World events influencing sales?

James MontalbanoJames Montalbano Posts: 78
edited February 19 in Type Business
I'm curious, these first 6 weeks of 2024 have been the slowest in sales since I started doing online sales 20 years ago.
Could all the conflict going on around the world be a factor?
Or has the Monotype, Google, Adobe font offensive finally reached the tipping point?


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    Last year was like that for us.  I think it was that a lot of companies hadn't released their marketing budgets because they were waiting to see if we were in recession. This year has been fine for us so far but we may have different customers.
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    I've been wondering about this for quite a while, and i recently met another indie-foundry owner who noticed the same thing in their sales. I'm down quite a lot since August '23. Web visitors and trial requests are at the same levels as ever. I'm very puzzled, and quite frankly worried how long this will continue. 
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    I've been seeing and hearing similar since Q4 2023, but I don't think it is related to retailers. At least in Europe the rather close-by conflicts certainly cast a shadow with inflation, short term uncertainty and losing some markets overall. In my (rather limited) experience marketing/publishing seem to react a) with quite a bit of delay and b) sometimes very counter-intuitively to world economics.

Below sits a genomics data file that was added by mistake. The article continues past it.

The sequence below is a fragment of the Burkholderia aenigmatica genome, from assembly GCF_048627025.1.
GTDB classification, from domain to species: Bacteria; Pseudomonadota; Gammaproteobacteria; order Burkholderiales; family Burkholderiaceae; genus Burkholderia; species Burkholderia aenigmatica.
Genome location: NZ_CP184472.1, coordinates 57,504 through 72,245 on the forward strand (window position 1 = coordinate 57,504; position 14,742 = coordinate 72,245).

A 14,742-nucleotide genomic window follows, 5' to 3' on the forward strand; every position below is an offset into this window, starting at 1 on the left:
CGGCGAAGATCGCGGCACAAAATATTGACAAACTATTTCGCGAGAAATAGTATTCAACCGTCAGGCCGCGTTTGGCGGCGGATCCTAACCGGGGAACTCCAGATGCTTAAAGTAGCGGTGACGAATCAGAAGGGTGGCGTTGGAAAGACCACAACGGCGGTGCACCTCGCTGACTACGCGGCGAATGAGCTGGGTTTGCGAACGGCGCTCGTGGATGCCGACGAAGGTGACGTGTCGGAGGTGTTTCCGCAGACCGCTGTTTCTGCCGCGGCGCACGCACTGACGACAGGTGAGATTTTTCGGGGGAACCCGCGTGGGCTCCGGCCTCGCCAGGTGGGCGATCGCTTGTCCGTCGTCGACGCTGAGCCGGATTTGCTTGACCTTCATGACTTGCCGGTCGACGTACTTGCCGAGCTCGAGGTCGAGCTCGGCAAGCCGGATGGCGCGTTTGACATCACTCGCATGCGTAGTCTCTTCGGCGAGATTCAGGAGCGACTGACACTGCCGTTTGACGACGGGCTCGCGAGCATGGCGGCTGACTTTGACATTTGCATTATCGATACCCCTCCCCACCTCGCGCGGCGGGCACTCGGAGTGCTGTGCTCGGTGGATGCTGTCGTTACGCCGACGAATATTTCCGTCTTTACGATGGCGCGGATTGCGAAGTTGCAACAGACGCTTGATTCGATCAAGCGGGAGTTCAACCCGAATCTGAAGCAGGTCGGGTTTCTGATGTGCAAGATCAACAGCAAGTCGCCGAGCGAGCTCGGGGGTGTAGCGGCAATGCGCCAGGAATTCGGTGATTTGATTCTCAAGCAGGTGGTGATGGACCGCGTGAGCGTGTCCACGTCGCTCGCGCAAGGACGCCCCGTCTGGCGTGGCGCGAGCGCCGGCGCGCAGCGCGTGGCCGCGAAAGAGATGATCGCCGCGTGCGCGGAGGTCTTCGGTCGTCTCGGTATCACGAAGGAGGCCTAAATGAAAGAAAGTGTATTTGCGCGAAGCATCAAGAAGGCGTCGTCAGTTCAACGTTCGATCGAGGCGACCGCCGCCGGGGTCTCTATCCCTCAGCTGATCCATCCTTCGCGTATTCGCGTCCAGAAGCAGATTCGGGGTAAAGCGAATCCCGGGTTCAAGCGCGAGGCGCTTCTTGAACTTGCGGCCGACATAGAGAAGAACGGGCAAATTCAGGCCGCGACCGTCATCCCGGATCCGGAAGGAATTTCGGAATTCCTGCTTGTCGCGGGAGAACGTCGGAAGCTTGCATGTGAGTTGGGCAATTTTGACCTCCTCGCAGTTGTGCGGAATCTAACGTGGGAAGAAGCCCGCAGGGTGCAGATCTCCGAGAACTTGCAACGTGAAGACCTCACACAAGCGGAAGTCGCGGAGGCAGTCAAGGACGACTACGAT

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    Enrico SogariEnrico Sogari Posts: 47
    edited February 23
    The looming possibilities that AI might bring on the (typography) table in '24 might play a role in making people temporarily stop paying for fonts, like you wouldn't buy a new item in July knowing that a new (and cheaper) one is coming out in September. Consciously or not, I think there's an ongoing change in progress.
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    Ray LarabieRay Larabie Posts: 1,379
    edited February 24
    @Enrico Sogari I understand the sentiment, but it seems that typography in AI hasn't yet reached a significant breakthrough moment akin to last week's Sora reveal. At present, we're still in a phase where the basic capabilities of these tools, such as correctly spelling a word, are appreciated.

    Edit: here's a relevant article in the Guardian about how a video generation tool has influenced purchasing decisions. However, he may not be truthful about to his reasons for cancelling. Tyler Perry halts $800m studio expansion after being shocked by AI 
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    @Ray Larabie I actually agree with that, what I meant is more about perception, I think we entered in a new phase of uncertainty and expectation that may effect people behavior and sales. Just something that I would consider, together with other factors.
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    Companies don’t hold off buying fonts licensing because they think another, cheaper font might be coming out in the near future. They could already go to MyFonts and buy some random grotesk super family for $10. Yet, they still pay $190 for one style of Circular.